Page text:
Open discussion: Does frontal lobe oxygenation measured by near-infrared spectroscopy represent cerebral oxygenation ?

With accumulating evidence regarding an extracranial contamination of the near-infrared spectroscopy signal (here, here and here), it would be interesting to use this space to have a friendly debate around that issue…

So, does frontal lobe oxygenation measured by near-infrared spectroscopy represent cerebral oxygenation ?

What do you think ?

Update (14/03/2014 – 14h23): Initially, I wanted to have this debate with colleagues involved in studies related to vasopressors/exercise/whole body heating/etc. However, after a discussion on twitter with researchers involved in neurocognition, you guys are more than welcome to comment ! I am here to learn !

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10 thoughts on “Open discussion: Does frontal lobe oxygenation measured by near-infrared spectroscopy represent cerebral oxygenation ?

  1. In a scenario of unchanged skin oxygenation it’s a measure of changes in brain oxygenation. In a scenario of unchanged brain oxygenation it’s a measure of changes in skin oxygenation…

    1. And in situations of unknown changes in brain oxygenation and changes in skin oxygenation (let’s say administration of vasopressors…) ? In that case, the NIRS signal will be “influenced” or “explained’ by changes in skin oxygenation ?

  2. Also, if administration of phenylephrine/noradrenaline(+ maintained PaCO2) leads to : no change in ICA blood flow+increased MCAVmean+reduced ScO2+small reduction in Skin O2+no change in SjvO2 or ScapO2…what is the interpretation ? The reduction in ScO2 is “explained” by changes in skin O2 because there is no change in global brain oxygenation or there is a redistribution of blood flow within the brain?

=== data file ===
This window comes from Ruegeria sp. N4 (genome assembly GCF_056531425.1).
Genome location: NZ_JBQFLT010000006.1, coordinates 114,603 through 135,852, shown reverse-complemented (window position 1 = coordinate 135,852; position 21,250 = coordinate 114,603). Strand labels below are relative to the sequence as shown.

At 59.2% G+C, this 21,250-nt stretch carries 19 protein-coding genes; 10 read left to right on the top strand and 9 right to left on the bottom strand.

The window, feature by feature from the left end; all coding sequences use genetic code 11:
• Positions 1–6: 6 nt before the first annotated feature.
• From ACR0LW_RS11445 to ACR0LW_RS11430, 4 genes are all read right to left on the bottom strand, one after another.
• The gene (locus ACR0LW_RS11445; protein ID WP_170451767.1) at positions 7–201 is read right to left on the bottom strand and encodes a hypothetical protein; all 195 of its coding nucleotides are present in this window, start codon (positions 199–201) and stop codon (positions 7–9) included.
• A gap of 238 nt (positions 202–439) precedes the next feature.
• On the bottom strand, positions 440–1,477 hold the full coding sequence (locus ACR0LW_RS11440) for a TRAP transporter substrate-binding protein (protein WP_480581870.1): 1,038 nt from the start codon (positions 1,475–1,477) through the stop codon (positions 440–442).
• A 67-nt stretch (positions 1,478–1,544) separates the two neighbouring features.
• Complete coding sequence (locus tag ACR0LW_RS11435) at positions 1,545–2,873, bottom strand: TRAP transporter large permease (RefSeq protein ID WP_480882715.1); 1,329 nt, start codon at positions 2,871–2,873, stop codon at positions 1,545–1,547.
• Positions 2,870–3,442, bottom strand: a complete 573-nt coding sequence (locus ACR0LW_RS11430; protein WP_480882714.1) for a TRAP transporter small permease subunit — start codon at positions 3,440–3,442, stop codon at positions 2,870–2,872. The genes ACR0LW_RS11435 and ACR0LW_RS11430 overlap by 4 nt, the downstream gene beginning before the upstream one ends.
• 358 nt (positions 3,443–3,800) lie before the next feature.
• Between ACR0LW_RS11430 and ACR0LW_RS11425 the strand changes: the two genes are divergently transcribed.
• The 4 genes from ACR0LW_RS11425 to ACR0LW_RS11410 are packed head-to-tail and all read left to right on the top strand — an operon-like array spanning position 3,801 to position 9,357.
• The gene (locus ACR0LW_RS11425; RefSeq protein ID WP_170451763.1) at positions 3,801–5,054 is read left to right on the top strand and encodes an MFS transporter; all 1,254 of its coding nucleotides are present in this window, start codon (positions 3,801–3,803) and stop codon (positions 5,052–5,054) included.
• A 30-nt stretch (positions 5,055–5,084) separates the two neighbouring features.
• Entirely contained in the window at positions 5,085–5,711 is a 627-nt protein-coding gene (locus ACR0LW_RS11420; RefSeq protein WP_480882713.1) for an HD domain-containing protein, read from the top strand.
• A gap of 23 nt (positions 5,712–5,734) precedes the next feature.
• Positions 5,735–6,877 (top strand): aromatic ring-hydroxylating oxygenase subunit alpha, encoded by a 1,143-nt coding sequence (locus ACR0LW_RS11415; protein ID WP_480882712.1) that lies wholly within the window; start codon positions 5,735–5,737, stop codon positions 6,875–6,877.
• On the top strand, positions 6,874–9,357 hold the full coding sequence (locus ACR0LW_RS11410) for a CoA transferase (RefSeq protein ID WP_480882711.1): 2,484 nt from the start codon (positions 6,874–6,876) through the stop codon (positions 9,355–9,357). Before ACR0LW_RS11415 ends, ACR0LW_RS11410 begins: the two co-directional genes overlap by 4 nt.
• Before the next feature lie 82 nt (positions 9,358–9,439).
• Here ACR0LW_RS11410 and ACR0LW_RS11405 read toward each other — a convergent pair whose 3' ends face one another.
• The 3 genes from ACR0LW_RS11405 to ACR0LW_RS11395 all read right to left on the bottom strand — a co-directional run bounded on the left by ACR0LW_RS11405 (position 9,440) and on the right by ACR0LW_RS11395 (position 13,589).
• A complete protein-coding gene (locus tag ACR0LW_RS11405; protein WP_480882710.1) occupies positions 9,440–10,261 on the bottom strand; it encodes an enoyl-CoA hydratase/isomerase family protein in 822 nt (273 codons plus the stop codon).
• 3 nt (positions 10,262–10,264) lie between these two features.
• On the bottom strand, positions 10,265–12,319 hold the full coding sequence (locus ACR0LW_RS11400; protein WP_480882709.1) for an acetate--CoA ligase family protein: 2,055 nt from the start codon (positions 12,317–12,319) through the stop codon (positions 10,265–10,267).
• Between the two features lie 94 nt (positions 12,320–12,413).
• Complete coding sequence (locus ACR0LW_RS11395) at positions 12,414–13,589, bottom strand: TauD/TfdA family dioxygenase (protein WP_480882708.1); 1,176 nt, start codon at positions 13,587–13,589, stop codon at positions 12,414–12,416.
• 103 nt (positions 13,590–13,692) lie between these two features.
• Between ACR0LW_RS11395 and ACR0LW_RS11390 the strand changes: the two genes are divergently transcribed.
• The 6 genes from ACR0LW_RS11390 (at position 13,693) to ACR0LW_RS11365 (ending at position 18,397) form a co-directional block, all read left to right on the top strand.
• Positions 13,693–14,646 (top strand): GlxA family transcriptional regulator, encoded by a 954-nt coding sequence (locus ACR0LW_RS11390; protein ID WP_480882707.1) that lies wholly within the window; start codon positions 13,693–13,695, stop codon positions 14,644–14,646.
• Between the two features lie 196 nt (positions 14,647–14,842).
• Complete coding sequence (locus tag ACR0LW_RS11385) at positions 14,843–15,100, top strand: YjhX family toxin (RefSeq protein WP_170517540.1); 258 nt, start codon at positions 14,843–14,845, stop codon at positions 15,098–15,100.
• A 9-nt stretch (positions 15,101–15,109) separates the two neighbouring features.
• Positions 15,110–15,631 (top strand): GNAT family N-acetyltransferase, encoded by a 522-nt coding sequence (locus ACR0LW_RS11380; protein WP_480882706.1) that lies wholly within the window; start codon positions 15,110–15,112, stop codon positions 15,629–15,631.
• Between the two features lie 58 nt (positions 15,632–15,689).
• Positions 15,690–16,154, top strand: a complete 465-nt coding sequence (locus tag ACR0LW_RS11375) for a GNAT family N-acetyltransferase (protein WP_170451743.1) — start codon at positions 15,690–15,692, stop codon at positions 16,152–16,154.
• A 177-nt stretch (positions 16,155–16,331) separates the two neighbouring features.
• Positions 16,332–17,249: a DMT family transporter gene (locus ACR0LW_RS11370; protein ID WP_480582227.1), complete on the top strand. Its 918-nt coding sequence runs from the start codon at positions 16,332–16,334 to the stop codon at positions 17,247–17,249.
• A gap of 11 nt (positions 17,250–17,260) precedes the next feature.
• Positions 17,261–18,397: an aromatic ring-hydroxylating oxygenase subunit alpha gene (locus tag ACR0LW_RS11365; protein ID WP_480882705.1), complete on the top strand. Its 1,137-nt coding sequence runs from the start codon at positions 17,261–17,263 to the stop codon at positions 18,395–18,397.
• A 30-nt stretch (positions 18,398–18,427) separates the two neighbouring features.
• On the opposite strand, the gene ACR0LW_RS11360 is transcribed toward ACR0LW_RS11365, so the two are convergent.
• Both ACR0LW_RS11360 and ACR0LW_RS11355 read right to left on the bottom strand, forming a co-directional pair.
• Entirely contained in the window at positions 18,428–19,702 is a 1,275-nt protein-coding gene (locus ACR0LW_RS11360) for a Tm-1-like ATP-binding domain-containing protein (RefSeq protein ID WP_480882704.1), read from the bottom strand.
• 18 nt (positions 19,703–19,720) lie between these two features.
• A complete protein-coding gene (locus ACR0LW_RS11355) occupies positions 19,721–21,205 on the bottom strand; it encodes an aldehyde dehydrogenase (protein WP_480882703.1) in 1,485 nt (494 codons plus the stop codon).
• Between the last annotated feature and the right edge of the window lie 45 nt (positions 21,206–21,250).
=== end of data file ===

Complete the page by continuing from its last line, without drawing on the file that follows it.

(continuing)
3. Nirs can be used to assess changes in regional flow/O2 extraction. During surgery I use to NIRS as a quality monitor to check whether the level of circulation is sufficient for peripheral flow. Importantly individual CO2 reactivity is unknown and especially in elderly patients and patients with diabetes and Vascular disease. In anethesised patients ventilation is adjusted in accordance to capnographic determined CO2 that may be higher than arterial CO2 and therefore endtidal CO2 is maintained at 4-4.5 kPa. This level however may be too low. With NIRS it is easy to evaluate whether the selected CO2 is sufficient for the brain. Muscle usually do not react to changes in CO2 contrasting to the respons of the brain.

    1. And if you add vasopressors to your mix, are you still confident that the NIRS signal follows what’s going on in the frontal lobe of your patients 🙂 ?

  4. Nice Article above Patrice? I would second Peters response, and state that as long as the baseline conditions for which the relative NIRS signal was acquired remains the same then the NIRS does accurately reflect cerebral tissue oxygenation. If this is true, then we should be able to observe changes in the oxygenation kinetics of the cortex as long as the possible contaminations at baseline stay the same.
    I have one question pertaining to the relationship of weighted a-v ratio measured via arterial jugular lines. Can anyone think of a reason why the a-v ratio would change during iso-oxic hypercapnic increases in CBF, but not during iso-capnic hypoxic increases in CBF. We have some data that suggest this, but we are struggling to form clear conclusions from our findings, and how to utilize this data in comparing it to the NIRS derived tissue saturation.

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